I saw Jackie yesterday, and have to say the movie succeeds at what would almost have to be its purpose: Making audiences experience a political disaster as the personal family tragedy it also, of course, was. With the right music, the right anguished expression on the right brilliant actress (Natalie Portman), you care.
The next question might be why getting audiences to care about this particular episode in history would be a priority. Is sympathy for the Kennedies — a rich and powerful (and beautiful) family whose tragedies have hardly gone unreported – what we as a society have been missing? But this would, maybe, miss the point. We don’t — pardon this Bechdel-test digression — learn a tremendous amount of what was up with Jackie Kennedy outside of her experience of a very specific part of her life, one that revolved quite thoroughly around her husband. But… that is a part of the female experience. Not of every woman’s experience, but of many, and it’s something the movie, directed by Pablo Larraín and written by Noah Oppenheim, grapples with. The very literal fact that Jackie Kennedy has to move out of ‘her’ house, the White House, after her husband’s assassination tells a more universal (if rarely as bloody!) story of the fragility of a woman’s life that’s so fully dependent on a male partner.
So that’s one interpretation: Another: It’s an incredibly watchable extended screen test. I can’t decide.
I should note that 99 percent of my Kennedy knowledge comes from “Seinfeld.” My first thought when I hear Jacqueline Kennedy Onassis mentioned is that scene where Elaine applies for a job she’d once held. Her interviewer tells her, “Either you have grace or you don’t,” and Elaine, it is implied, does not:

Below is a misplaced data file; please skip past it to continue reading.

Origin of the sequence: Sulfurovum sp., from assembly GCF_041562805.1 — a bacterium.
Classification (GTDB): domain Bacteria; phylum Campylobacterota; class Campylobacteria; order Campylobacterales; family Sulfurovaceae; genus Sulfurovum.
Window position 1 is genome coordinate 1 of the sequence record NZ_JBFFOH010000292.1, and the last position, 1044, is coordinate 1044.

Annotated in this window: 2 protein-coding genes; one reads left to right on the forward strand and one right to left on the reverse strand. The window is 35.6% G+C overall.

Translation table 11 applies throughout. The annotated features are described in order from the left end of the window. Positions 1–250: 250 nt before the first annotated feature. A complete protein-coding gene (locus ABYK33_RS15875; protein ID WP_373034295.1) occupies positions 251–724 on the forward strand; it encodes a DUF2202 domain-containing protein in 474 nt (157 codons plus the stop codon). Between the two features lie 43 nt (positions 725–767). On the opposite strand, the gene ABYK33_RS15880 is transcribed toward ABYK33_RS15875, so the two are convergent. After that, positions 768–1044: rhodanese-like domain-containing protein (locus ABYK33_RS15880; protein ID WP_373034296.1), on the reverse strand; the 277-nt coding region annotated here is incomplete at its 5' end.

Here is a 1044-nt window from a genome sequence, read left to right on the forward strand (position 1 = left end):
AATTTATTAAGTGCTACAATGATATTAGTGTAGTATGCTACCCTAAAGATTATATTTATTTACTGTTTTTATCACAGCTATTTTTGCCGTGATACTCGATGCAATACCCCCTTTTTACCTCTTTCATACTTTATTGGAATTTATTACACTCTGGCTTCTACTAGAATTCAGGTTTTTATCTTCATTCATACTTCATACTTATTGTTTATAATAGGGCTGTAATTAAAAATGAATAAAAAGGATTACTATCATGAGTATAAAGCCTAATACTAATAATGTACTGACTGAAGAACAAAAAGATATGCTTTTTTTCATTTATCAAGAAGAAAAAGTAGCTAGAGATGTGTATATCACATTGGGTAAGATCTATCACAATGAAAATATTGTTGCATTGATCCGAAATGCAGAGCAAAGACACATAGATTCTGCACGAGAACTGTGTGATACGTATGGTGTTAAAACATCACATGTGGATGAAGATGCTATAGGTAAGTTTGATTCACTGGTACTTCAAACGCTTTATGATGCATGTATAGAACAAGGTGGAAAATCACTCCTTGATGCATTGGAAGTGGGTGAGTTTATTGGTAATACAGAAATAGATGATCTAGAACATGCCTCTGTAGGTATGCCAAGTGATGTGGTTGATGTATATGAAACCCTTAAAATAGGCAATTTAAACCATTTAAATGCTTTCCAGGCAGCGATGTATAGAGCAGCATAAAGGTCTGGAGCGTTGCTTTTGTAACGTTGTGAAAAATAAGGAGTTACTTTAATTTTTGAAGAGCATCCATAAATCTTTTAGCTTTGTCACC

Watching Jackie, it’s hard not to feel like Elaine, staring slack-jawed at this glowing embodiment of, what, poise? Class? Good posture? Pair the most beautiful actress of our time with the most gorgeous clothes and makeup of an era with especially good clothes and makeup, and the result is, well, stunning. Few actors or actresses would be watchable for that long; few actresses as Jackie Kennedy. Did I ever quite mistake Portman for Kennedy? Not really. But there’s something to be said for casting A-plus-list actors as larger-than-life presences, rather than as everyday sorts.
Inasmuch as the movie had a broader political message, it was a tale of progress cut short. Which felt, let’s say, timely, in ways that couldn’t possibly have been anticipated when the film was being made. Barack and Michelle Obama are our modern-day Kennedies, and their time in the White House is also ending in a national tragedy of sorts. No literal bloodstained Chanel suits, but still. The threat of political violence – and more specifically, of political violence motivated by opposition to civil rights — sure seems current.
Phoebe Maltz Bovy edits the Sisterhood, and can be reached at firstname.lastname@example.org. Her book, The Perils of “Privilege”, will be published by St. Martin’s Press in March 2017.